Sequence knitting

Recently, in my Build Your Knitting Skills and Confidence Facebook group, someone posted about not feeling like knitting for the past few months, and several others posted that they had also been feeling less like knitting lately. (Though for others, they are having a knitting resurgence and getting lots of projects done!) So it seems like I'm not the only one who's been feeling this (or perhaps the ups and downs) recently. So I'm going to share what I've been doing to help myself in the hope that you might find some suggestions helpful to try for yourself.

First, I took a look at the projects I have one my needles: my ever-present vanilla socks, three fingering weight scrappy blankets, one cardigan, one laceweight shawl with beads, and one fingering weight shawl with beads. The cardigan and socks were really the only things I had been working on. Why do I have three scrappy blankets going? I don't even know if I'll be able to use them because my cat has a serious addiction to wool and runs off with yarn and knitted items all the time. I can't imagine what he'd do to a blanket that I left out. Plus those are ongoing rather large projects and it's hard to feel like I'm really making progress on those. And the beaded shawls just feel like a little too much for my current state of mind. That left me with the socks and cardigan which really have been the projects I've focused on. But the cardigan is a pretty big project so although I'm making progress, I also have a long way to go.

And that's when I realized a few things. One, I don't feel like I'm making progress on any of my projects. I haven't had a finished project in a while. I haven't felt that sense of accomplishment for finishing something. That has to change! Time for a small project like a hat or cowl that I could start and finish in just a few days. (I haven't done this yet, but it's my plan soon after I finish the other project that I started which got me excited again.) One of the posters in the Facebook group mentioned that she had made a baby cardigan as a gift for a friend and that's something that restarted her into her knitting groove.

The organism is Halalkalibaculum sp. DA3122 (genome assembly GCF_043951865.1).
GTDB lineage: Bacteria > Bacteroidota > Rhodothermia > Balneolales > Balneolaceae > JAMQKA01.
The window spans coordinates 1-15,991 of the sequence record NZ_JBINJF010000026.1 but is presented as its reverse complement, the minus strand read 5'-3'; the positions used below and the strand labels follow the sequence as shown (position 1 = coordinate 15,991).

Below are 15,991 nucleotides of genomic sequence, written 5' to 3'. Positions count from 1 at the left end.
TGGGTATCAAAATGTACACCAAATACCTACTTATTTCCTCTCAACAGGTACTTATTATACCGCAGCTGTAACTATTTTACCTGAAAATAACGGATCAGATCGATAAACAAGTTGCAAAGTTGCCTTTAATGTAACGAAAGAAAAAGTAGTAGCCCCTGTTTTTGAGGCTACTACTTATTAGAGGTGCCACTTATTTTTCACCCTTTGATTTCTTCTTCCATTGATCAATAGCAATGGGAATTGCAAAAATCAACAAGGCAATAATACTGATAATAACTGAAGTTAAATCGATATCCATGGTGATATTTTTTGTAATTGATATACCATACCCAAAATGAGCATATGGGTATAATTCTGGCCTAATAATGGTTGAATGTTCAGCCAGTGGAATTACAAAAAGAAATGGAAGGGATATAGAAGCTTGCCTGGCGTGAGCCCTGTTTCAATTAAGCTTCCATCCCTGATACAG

Right now when so many of us feel like we're in a state of limbo, the accomplishment we feel when we finish a  project can be exactly what we need. Maybe at this point in time those of us who are process knitters need to turn more toward being project knitters, doing smaller projects that we can finish that will help us get that burst of excitement. Maybe make some gifts (December is coming!) or make something to donate. But short, sweet, start and finish sounds really good right now.

The other thing I realized is that my projects were either too complicated or too simple. I needed something in between. That's when another person in the Facebook group reminded me of a book that I've had on my shelf for a while but haven't looked at in ages: Sequence Knitting: Simple Methods for Creating Complex Reversible Fabrics by Cecelia Campochiaro. As I looked through this book, I was fascinated by the way that sequences could be used to create different types of fabric.

I chose a fairly simple sequence pattern -- k1, p1, k2, p2 -- and some yarn that's been in my stash for a decade and cast on a scarf. You might be thinking that this seems like too simple of a project and too boring to do over and over again, but I've found it to be just the opposite. Because of that 1,1,2,2 rhythm, which I'm not used to knitting, I actually do need to keep my mind on my knitting because it's easy to get off track. (It feels more normal to me to get into a 1x1 ribbing or 2x2 ribbing pattern so my hands want to go there instead.) So it uses just enough of my brain to keep me focused on it but not so much of my brain that I feel overwhelmed. It's been a good meditative knitting project, and I'm surprised with how quickly it's growing on my needles. (Plus it feels great to be using yarn from deep stash.)

If you want to try out the idea but don't want to invest in the book quite yet (although I do recommend it at some point), you can get the feel for a sequence knitting pattern through Stephanie Pearl-McPhee's One Row Handspun Scarf (which was the pattern that started the book's author on the exploration of sequence knitting).

I hope that you find something that works for you if you're also feeling less desire to knit or crochet right now. Just remember not to be hard on yourself if you haven't picked up any of your projects in a while.